Following allegations about an affair with a young actress and his alleged intentions to help with her career within the studio by influencing casting, Kevin Tsujihara is exiting Warner Bros. where he served as CEO and chairman for the last six years.

Earlier this month, AT&T-owned Warnermedia announced a reorganization that will bring together the company’s family, kids, and animation efforts under a single Global Kids & Young Adults business. Tsujihara had been tasked with this consolidation effort that would have put him in charge of companies such as Cartoon Network, Boomerang, and Adult Swim, as well as Otter Media (home to Ellation Studios, Crunchyroll, Rooster Teeth, and VRV), and all activities around Warnermedia-licensed consumer products.

Warnermedia has not yet announced a replacement for the crucial position in the wake of Tsujihara’s departure, which now directly affects its animation divisions. It is expected to place an interim leadership team in charge as early as Tuesday.

“It is in the best interest of Warnermedia, Warner Bros., our employees and our partners for Kevin to step down as chairman and CEO of Warner Bros.,” Warnermedia CEO John Stankey said in a statement today. “Kevin acknowledges that his mistakes are inconsistent with the company’s leadership expectations and could impact the company’s ability to execute going forward.”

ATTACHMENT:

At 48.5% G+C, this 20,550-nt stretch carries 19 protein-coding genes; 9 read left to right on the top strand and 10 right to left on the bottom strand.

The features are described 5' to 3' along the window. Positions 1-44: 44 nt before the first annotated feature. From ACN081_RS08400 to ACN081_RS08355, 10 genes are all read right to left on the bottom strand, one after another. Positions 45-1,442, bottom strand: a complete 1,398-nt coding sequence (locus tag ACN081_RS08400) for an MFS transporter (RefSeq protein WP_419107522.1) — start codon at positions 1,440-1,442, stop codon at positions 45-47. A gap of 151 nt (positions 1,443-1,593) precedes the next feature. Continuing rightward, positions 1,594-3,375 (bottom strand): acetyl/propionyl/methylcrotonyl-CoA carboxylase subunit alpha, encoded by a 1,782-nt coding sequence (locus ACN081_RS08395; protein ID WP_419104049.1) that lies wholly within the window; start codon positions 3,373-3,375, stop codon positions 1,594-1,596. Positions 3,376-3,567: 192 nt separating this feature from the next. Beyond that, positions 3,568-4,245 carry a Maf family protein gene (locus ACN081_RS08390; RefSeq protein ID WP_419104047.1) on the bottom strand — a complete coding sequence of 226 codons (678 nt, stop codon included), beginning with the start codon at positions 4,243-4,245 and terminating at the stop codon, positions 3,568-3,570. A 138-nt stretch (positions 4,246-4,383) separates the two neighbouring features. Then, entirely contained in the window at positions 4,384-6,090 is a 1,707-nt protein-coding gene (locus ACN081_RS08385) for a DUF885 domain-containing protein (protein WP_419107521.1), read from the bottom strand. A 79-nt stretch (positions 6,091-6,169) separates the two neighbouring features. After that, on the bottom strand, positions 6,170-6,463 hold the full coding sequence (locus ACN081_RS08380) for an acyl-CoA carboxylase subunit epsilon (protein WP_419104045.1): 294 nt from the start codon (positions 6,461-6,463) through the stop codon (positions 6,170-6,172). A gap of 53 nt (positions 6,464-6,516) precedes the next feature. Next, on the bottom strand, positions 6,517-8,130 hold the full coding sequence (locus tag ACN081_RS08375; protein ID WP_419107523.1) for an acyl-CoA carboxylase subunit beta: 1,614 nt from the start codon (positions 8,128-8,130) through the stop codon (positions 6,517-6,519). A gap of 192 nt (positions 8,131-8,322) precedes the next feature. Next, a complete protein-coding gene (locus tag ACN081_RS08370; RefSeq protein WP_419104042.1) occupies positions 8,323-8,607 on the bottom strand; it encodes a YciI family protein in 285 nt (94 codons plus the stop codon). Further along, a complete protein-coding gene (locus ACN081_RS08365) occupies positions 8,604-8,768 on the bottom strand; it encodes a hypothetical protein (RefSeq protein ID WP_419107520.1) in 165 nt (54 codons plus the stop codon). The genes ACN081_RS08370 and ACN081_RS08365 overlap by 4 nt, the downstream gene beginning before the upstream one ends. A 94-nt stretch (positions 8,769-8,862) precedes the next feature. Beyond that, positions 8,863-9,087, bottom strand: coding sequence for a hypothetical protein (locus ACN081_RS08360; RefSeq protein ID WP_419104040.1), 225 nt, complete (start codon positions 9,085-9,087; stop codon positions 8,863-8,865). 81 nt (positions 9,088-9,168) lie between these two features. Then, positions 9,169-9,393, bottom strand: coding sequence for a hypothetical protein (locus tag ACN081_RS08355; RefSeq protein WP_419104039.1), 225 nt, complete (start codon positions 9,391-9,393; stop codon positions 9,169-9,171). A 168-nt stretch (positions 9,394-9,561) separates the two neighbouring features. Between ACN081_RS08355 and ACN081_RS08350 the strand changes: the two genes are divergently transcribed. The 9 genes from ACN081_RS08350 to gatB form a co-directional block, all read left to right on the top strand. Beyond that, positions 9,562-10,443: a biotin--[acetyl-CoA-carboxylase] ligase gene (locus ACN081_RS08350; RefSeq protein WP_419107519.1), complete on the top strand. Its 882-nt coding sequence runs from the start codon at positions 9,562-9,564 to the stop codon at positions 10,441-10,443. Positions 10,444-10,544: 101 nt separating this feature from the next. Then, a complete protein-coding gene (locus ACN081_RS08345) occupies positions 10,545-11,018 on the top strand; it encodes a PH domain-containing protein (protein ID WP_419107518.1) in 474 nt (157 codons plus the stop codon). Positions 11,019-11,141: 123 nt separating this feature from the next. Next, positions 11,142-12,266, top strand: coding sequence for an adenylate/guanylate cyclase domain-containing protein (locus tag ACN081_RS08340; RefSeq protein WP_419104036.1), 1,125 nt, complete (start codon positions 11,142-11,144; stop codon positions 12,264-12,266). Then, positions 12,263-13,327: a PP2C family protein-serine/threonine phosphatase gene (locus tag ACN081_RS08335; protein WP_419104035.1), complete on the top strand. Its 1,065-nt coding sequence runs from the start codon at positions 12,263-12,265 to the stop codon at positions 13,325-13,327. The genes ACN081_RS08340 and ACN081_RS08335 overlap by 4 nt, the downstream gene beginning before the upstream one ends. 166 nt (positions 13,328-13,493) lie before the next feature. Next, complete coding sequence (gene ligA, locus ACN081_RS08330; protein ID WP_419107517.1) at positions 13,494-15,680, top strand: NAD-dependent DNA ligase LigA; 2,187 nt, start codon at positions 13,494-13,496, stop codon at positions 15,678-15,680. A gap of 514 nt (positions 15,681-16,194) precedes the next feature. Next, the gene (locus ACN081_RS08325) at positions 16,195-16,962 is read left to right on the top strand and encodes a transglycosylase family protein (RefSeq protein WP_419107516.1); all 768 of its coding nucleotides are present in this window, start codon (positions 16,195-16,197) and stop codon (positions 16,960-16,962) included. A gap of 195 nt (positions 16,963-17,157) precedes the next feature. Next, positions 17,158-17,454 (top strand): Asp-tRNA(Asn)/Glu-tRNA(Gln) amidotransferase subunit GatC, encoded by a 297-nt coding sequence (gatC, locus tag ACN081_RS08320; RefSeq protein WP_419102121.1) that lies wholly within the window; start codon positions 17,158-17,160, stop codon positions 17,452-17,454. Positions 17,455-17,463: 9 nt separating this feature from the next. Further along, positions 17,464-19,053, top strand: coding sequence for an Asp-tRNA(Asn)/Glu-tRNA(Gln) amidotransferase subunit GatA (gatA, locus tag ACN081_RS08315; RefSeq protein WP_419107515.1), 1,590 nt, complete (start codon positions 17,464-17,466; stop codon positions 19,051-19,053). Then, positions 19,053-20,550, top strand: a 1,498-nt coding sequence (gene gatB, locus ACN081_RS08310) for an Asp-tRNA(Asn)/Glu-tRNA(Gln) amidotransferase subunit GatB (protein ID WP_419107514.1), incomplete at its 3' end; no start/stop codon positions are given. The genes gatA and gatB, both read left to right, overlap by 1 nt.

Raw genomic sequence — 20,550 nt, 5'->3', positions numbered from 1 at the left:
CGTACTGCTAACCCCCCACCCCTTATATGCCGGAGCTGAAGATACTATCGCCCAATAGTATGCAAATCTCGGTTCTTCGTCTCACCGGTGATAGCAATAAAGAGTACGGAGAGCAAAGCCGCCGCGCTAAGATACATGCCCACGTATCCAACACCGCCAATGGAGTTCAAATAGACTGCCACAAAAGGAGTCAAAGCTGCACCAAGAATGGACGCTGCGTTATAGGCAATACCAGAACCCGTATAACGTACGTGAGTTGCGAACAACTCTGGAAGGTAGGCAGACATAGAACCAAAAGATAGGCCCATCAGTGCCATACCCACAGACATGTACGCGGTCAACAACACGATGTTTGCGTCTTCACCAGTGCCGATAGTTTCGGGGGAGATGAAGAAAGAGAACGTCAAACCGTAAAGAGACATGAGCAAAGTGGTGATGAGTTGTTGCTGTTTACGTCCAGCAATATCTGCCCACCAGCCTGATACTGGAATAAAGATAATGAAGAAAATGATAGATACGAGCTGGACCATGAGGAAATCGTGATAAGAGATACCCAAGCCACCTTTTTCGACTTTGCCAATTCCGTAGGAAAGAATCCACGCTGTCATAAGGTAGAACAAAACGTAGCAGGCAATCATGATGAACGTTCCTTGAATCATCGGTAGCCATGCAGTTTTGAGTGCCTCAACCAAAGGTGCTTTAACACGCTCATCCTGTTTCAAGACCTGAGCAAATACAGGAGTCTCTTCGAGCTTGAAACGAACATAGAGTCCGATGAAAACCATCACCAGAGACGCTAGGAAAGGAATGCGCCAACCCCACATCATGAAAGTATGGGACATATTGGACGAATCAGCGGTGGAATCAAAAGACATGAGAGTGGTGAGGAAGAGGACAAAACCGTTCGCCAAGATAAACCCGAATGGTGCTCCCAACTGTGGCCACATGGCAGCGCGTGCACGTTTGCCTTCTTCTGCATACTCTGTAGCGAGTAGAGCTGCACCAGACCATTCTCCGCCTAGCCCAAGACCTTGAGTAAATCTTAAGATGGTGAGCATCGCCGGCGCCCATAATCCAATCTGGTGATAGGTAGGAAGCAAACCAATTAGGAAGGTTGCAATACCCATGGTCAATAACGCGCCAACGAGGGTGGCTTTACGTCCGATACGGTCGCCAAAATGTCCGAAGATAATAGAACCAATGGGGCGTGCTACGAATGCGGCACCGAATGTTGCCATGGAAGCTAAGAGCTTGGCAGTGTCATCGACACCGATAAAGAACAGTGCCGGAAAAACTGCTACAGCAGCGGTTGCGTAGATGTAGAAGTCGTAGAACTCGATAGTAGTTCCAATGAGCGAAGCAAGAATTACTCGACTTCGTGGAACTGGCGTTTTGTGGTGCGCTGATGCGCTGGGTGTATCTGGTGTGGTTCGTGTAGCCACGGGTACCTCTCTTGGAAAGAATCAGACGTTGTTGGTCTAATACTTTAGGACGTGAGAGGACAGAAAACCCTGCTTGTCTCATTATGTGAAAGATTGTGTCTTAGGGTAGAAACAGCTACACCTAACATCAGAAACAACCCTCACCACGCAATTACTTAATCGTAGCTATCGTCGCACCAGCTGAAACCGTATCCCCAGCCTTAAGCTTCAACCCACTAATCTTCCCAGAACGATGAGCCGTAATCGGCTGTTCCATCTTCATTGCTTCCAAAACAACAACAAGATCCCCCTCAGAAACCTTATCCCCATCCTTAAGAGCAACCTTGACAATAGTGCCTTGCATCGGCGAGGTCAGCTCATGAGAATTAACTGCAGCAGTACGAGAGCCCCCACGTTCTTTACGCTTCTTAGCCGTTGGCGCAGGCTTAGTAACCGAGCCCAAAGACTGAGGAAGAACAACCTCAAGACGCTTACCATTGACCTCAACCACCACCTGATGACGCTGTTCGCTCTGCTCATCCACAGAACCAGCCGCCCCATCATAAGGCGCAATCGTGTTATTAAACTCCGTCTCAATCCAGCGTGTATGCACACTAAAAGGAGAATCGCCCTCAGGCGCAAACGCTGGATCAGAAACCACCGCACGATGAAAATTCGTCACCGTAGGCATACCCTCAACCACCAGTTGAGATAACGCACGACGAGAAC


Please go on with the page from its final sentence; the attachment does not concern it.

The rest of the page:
Warnermedia launched an investigation of the claims (still ongoing) after they were first revealed in an explosive Hollywood Reporter piece on March 6 that featured text messages exchanged between Tsujihara and British actress Charlotte Kirk, who would eventually be cast in bit roles in two Warner Bros. films: Ocean’s 8 and How to Be Single.

The new of Tsujihara’s exit come just a few days after he had apologized to staff via a statement. The executive has been credited with building on the studio’s most popular properties such as the franchises based on DC characters, the Lego animated features, and J.K. Rowling’s Harry Potter universe, including being influential in her decision to create the Fantastic Beasts and Where to Find Them film series based on her books.

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